CEOs and teachers alike complain about a lack of out-of-the-box problem-solving. One approach is to reconsider the way we think about learning.
What does it take?
Creative thinking that has practical application requires discovery, careful observation and analysis, trial and error -- usually over a period of time.
It's also is handy to find a vocabulary that works across contexts so that processes from one discipline can be applied to those in another.
Here's one that my students found useful when working on critical thinking skills.
Convention is by definition is what we take for granted.
Every situation in which we find ourselves constitutes a collection of conventions --of dress, language, behavior, and so on. We operate every day within sets of rules without thinking much about it.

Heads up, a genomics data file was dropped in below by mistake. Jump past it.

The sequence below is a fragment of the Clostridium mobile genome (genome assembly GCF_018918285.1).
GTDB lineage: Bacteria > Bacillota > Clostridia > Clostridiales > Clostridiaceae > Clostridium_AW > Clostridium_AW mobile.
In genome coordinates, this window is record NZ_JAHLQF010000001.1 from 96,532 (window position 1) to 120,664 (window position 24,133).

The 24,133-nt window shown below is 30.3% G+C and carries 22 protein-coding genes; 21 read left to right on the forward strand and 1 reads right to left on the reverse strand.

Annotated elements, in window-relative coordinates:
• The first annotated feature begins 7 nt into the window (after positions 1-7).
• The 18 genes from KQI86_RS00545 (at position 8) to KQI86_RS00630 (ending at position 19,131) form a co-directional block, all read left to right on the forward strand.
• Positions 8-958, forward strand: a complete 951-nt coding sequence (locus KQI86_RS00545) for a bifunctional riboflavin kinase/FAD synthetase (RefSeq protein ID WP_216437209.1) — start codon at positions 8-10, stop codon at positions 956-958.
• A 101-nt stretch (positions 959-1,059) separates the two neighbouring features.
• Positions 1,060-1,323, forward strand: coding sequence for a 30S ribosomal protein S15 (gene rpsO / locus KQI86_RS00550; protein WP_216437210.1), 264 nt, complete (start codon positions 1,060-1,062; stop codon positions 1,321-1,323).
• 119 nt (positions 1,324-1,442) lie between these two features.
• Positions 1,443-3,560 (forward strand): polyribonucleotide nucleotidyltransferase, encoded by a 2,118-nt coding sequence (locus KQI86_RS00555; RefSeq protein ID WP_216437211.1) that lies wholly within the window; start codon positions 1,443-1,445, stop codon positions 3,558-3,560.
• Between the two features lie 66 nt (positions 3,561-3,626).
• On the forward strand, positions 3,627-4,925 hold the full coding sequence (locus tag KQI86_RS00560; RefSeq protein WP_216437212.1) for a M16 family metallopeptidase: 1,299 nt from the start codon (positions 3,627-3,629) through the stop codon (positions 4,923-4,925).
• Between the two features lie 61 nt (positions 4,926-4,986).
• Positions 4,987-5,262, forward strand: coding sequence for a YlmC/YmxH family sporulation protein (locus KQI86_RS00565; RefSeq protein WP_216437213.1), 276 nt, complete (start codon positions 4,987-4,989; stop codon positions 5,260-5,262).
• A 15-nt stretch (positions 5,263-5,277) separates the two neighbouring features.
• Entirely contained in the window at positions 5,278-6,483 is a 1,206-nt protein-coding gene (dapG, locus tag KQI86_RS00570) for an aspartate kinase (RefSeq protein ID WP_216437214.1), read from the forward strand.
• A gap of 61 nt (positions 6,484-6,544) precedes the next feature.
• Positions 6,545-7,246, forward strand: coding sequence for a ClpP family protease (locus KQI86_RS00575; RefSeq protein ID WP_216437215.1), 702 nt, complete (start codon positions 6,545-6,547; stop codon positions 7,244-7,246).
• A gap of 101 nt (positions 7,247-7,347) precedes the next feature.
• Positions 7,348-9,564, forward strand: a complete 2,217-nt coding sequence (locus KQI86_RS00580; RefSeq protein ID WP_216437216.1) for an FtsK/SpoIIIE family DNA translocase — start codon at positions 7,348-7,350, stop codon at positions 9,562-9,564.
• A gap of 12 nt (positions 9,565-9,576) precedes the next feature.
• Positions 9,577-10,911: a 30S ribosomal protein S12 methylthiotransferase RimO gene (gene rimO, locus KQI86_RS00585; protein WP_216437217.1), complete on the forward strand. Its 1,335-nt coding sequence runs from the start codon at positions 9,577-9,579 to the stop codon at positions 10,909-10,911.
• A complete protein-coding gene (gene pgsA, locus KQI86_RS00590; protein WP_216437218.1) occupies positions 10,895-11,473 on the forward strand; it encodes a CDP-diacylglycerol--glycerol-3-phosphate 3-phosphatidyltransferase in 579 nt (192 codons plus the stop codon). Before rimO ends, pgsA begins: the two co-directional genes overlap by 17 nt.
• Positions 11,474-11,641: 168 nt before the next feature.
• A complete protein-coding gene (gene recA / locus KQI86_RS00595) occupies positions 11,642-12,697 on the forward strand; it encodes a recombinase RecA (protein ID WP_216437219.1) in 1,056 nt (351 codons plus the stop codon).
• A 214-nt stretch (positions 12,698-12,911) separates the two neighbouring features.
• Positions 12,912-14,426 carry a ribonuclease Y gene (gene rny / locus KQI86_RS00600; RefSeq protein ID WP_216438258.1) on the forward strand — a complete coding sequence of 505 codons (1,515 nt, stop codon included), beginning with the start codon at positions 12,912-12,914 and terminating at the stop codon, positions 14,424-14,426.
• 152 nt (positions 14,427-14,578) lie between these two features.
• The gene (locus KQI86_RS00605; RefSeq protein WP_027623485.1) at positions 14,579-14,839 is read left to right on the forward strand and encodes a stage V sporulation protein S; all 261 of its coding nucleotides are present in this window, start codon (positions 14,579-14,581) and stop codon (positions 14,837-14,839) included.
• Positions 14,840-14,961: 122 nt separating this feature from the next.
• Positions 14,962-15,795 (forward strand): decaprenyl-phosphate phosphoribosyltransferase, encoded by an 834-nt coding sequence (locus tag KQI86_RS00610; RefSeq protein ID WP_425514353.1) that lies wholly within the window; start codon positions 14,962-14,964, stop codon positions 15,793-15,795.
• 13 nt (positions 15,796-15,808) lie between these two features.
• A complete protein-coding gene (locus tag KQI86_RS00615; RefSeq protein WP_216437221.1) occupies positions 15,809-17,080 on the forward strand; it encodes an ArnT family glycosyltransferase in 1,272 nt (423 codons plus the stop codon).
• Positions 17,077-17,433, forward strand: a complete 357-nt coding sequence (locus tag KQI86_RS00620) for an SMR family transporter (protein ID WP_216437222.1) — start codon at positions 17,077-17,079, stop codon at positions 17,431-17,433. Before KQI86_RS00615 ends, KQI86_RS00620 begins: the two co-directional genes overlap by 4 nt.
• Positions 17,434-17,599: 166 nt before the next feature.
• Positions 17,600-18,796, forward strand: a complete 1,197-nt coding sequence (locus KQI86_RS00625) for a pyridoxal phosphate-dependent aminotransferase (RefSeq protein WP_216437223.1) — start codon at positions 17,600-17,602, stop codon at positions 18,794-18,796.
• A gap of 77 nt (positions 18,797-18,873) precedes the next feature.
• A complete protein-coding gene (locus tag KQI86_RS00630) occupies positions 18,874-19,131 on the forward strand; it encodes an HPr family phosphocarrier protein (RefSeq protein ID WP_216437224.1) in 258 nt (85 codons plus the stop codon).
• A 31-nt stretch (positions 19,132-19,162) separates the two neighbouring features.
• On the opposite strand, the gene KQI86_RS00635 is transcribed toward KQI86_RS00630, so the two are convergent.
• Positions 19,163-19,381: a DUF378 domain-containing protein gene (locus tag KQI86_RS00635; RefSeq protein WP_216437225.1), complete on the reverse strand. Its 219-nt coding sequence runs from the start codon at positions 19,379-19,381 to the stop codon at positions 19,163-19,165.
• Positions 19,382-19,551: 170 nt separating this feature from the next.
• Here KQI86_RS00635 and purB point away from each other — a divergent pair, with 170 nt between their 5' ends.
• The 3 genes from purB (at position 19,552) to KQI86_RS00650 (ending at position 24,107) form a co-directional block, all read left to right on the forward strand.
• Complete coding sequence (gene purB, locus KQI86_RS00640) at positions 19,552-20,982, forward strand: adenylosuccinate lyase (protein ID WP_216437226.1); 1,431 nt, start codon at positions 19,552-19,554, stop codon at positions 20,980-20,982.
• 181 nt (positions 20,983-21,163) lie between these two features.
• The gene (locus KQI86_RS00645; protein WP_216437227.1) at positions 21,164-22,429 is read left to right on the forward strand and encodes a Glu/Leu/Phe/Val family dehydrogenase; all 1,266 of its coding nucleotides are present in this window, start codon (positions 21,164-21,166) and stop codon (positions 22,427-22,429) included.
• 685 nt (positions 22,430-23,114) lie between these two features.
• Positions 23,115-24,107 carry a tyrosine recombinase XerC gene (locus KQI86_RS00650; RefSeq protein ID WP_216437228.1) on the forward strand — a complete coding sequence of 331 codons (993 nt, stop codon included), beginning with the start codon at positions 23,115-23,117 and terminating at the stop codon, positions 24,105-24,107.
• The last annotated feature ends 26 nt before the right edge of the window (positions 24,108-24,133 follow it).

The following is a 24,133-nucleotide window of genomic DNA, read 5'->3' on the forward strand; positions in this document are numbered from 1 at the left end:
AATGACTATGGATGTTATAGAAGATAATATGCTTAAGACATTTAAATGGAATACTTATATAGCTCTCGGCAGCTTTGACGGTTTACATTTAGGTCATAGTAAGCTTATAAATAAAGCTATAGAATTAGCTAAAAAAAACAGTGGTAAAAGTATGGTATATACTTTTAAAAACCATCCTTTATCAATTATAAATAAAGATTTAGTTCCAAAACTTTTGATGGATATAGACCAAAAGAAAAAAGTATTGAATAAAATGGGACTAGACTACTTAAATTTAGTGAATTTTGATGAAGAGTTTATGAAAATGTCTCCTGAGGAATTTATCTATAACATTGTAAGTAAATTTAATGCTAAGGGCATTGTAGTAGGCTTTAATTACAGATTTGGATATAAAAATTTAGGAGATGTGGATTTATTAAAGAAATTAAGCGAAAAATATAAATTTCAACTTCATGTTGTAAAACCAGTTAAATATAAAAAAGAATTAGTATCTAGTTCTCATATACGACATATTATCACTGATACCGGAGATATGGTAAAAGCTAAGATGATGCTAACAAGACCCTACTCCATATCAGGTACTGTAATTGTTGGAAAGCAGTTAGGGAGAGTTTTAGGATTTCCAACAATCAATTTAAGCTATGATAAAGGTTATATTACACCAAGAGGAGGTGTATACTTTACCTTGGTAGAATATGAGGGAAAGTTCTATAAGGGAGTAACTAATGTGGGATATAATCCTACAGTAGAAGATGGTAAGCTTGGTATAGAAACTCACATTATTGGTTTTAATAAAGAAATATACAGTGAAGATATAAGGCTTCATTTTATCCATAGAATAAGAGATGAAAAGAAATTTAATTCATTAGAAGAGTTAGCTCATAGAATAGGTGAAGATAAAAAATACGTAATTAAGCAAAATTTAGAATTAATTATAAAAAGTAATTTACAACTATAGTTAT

How do we know when we're experts?
We tend to define fluency by the automatic nature of our reactions and behaviors within a particular situation.
In other words, we know we can drive when we don't have to think about it anymore. We are adept at speaking a language, hitting a baseball, or drawing conclusions when we don't have to apply conscious thought.
Clearly, in some cases this is necessary. Better to be on the road, for example, with those who can avoid accidents without too much pondering than with someone who reexamines every move.
On the other hand, if we want to satisfy our demand for creative problem-solving, we need to expand our criteria for intellectual accomplishment beyond begin safe and comfortable.
After all, what hope is there for innovation if the ultimate goal of learning is to stop thinking altogether?
More on practical applications of post-structuralism in later posts.
In the meantime, there's nothing like a Russian Formalist to dig you out of a rut. See Vicktor Shklovsky's philosophy on defamiliarization.